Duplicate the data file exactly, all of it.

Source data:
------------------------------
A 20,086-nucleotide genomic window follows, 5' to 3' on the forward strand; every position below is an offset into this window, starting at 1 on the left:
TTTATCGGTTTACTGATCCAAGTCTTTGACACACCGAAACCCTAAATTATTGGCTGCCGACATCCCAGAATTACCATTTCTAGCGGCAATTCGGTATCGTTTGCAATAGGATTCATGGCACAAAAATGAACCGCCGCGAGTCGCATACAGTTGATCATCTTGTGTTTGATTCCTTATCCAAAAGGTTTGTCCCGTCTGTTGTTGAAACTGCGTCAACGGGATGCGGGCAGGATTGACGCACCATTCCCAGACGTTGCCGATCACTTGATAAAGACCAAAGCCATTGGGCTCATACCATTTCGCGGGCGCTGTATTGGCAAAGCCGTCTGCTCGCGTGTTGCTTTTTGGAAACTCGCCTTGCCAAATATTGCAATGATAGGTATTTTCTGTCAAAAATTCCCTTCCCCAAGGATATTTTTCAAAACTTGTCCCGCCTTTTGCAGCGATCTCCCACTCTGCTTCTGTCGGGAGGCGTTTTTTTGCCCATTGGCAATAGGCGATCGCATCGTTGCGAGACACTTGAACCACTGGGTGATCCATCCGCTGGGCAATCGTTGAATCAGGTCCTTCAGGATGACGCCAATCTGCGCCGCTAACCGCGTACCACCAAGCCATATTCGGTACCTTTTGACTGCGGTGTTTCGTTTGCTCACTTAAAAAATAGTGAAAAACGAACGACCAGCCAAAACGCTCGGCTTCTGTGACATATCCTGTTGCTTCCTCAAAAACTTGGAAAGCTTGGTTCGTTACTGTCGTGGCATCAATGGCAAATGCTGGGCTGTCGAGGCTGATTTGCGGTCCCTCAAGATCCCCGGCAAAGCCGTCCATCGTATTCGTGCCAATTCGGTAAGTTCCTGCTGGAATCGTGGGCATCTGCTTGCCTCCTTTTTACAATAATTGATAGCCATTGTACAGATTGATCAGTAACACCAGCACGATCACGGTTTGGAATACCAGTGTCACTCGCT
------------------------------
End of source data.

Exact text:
A 20,086-nucleotide genomic window follows, 5' to 3' on the forward strand; every position below is an offset into this window, starting at 1 on the left:
TTTATCGGTTTACTGATCCAAGTCTTTGACACACCGAAACCCTAAATTATTGGCTGCCGACATCCCAGAATTACCATTTCTAGCGGCAATTCGGTATCGTTTGCAATAGGATTCATGGCACAAAAATGAACCGCCGCGAGTCGCATACAGTTGATCATCTTGTGTTTGATTCCTTATCCAAAAGGTTTGTCCCGTCTGTTGTTGAAACTGCGTCAACGGGATGCGGGCAGGATTGACGCACCATTCCCAGACGTTGCCGATCACTTGATAAAGACCAAAGCCATTGGGCTCATACCATTTCGCGGGCGCTGTATTGGCAAAGCCGTCTGCTCGCGTGTTGCTTTTTGGAAACTCGCCTTGCCAAATATTGCAATGATAGGTATTTTCTGTCAAAAATTCCCTTCCCCAAGGATATTTTTCAAAACTTGTCCCGCCTTTTGCAGCGATCTCCCACTCTGCTTCTGTCGGGAGGCGTTTTTTTGCCCATTGGCAATAGGCGATCGCATCGTTGCGAGACACTTGAACCACTGGGTGATCCATCCGCTGGGCAATCGTTGAATCAGGTCCTTCAGGATGACGCCAATCTGCGCCGCTAACCGCGTACCACCAAGCCATATTCGGTACCTTTTGACTGCGGTGTTTCGTTTGCTCACTTAAAAAATAGTGAAAAACGAACGACCAGCCAAAACGCTCGGCTTCTGTGACATATCCTGTTGCTTCCTCAAAAACTTGGAAAGCTTGGTTCGTTACTGTCGTGGCATCAATGGCAAATGCTGGGCTGTCGAGGCTGATTTGCGGTCCCTCAAGATCCCCGGCAAAGCCGTCCATCGTATTCGTGCCAATTCGGTAAGTTCCTGCTGGAATCGTGGGCATCTGCTTGCCTCCTTTTTACAATAATTGATAGCCATTGTACAGATTGATCAGTAACACCAGCACGATCACGGTTTGGAATACCAGTGTCACTCGCT